ALGIERS, ALGERIA - Algeria's powerful army chief on Wednesday backed the country's newly appointed interim leader, and said the military will watch over the process to prepare for presidential elections, but suggested it doesn't want to intervene.
Ahmed Gaid Salah, speaking at a regional military headquarters in Oran, said it is "unreasonable" to organize elections in the three-month transition period allotted by the constitution without institutional guidance, such of that of Abdelkader Bensalah.
The head of the Senate was appointed the day before to replace former President Abdelaziz Bouteflika, who was pressured by massive protests to step down after two decades in office. Bouteflika had tried to hang on, but the pressure increased when Gaid Salah withdrew his support and denounced the corrupt "gang" running the country.
Under the constitution, Bensalah should serve as interim leader for a maximum of 90 days while elections are organized. However, protesters who have held massive and peaceful nationwide demonstrations for seven weeks reject Bensalah and others close to Bouteflika, demanding a complete change in the system that has governed the gas-rich nation since its independence from France in 1962.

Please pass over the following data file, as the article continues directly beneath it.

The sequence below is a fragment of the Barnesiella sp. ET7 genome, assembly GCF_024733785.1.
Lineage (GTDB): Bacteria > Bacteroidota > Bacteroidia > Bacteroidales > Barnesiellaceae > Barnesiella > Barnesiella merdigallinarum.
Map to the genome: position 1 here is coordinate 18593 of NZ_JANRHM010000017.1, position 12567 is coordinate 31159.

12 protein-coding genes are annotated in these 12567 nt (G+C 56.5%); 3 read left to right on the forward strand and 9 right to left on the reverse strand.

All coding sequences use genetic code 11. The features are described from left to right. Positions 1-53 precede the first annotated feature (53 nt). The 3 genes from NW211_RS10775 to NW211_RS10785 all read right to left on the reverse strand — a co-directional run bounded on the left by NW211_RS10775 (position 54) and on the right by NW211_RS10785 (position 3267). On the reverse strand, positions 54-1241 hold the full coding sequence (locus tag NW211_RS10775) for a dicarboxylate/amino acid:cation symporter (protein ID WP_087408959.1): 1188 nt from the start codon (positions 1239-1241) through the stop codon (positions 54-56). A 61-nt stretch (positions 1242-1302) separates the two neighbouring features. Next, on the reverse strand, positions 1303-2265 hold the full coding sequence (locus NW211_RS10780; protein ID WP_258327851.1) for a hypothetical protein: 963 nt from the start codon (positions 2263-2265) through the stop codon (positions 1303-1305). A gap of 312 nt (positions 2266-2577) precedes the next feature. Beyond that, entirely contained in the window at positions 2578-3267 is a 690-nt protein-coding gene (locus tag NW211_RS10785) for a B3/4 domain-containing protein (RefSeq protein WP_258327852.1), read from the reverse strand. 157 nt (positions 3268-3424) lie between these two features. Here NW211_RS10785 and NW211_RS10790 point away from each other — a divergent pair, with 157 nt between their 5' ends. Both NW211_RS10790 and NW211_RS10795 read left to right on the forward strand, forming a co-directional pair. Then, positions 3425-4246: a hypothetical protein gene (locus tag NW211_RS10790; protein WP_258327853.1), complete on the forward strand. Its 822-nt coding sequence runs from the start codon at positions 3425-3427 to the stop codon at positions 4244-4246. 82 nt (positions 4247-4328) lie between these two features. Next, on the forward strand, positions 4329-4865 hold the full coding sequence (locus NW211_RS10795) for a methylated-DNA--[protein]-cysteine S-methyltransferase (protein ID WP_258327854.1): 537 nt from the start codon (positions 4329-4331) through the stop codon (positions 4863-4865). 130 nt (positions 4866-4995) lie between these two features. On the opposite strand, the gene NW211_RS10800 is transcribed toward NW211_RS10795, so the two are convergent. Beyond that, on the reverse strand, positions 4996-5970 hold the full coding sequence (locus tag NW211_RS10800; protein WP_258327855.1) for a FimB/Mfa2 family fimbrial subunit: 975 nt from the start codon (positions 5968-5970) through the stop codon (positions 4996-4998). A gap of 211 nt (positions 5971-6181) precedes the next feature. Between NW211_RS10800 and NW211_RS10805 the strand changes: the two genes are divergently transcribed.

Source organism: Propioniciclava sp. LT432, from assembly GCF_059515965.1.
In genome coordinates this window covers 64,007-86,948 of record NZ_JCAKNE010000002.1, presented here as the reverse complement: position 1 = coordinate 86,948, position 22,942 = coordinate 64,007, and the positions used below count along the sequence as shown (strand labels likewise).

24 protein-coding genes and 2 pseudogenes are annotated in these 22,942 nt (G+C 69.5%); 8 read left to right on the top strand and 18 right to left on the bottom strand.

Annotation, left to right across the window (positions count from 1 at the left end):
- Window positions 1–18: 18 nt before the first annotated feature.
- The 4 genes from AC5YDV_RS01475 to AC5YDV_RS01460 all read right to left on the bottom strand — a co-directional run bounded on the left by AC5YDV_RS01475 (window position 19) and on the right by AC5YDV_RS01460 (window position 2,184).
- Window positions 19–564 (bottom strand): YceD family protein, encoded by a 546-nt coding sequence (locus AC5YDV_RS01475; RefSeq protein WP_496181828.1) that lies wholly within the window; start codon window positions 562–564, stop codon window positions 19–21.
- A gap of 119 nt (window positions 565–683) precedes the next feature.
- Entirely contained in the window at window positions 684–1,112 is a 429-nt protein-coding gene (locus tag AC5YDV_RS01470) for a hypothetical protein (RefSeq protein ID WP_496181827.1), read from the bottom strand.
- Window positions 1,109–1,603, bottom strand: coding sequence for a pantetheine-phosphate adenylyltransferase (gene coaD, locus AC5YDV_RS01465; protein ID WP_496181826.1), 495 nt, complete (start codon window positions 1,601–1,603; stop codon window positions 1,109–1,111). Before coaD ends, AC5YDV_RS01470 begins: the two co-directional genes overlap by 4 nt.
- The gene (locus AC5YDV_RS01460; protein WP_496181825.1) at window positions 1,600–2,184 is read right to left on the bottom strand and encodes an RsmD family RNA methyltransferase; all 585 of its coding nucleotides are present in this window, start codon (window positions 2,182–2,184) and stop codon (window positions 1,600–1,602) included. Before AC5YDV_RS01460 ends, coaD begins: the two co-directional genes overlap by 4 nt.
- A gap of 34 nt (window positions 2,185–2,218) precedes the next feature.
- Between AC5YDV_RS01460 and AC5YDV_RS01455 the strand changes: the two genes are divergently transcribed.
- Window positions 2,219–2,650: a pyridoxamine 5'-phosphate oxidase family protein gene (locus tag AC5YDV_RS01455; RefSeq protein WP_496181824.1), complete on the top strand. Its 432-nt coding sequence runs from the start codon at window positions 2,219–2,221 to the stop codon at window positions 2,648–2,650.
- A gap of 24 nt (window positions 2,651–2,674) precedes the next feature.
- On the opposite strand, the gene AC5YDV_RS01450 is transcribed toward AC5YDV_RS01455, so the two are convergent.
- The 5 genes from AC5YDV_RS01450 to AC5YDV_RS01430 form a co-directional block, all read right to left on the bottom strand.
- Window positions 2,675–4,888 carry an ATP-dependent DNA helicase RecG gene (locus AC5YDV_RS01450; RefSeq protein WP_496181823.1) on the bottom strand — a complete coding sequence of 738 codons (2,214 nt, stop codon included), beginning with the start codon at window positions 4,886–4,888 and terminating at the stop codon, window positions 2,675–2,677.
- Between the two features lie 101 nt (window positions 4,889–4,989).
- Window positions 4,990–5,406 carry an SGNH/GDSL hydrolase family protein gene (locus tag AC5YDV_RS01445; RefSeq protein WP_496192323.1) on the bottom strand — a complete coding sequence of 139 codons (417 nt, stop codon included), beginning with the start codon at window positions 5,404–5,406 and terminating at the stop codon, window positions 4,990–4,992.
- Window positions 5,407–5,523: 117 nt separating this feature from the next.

In a much-awaited speech Wednesday, provided by the official APS news agency and the private site TSA Algerie, the army chief Gaid Salah said the judicial system would pursue corruption cases and resurrect those that had been dropped.
He warned anew of an alleged foreign hand he contended is promoting certain individuals to run the transition and manipulating protesters to destabilize the nation and "seed discord among the children of the people ... aimed at leading the country to a constitutional void."
He did not say who he alleged was interfering, but referred to "certain foreign parties, considering their historic record" — a likely veiled reference to former colonial power France.
From the start of the nation's political crisis, the army has "categorically rejected" intervening, Gaid Salah said, stressing that it will oversee the transition and stand as a "solid support for the people." However, he warned that "persistent unrealizable demands" would impact the economy and buying power — a motor behind the protests in a nation with high unemployment and a very young population.
He pleaded for "patience ... and lucidity" to ensure peace and form the basis for a "state of law and institutions."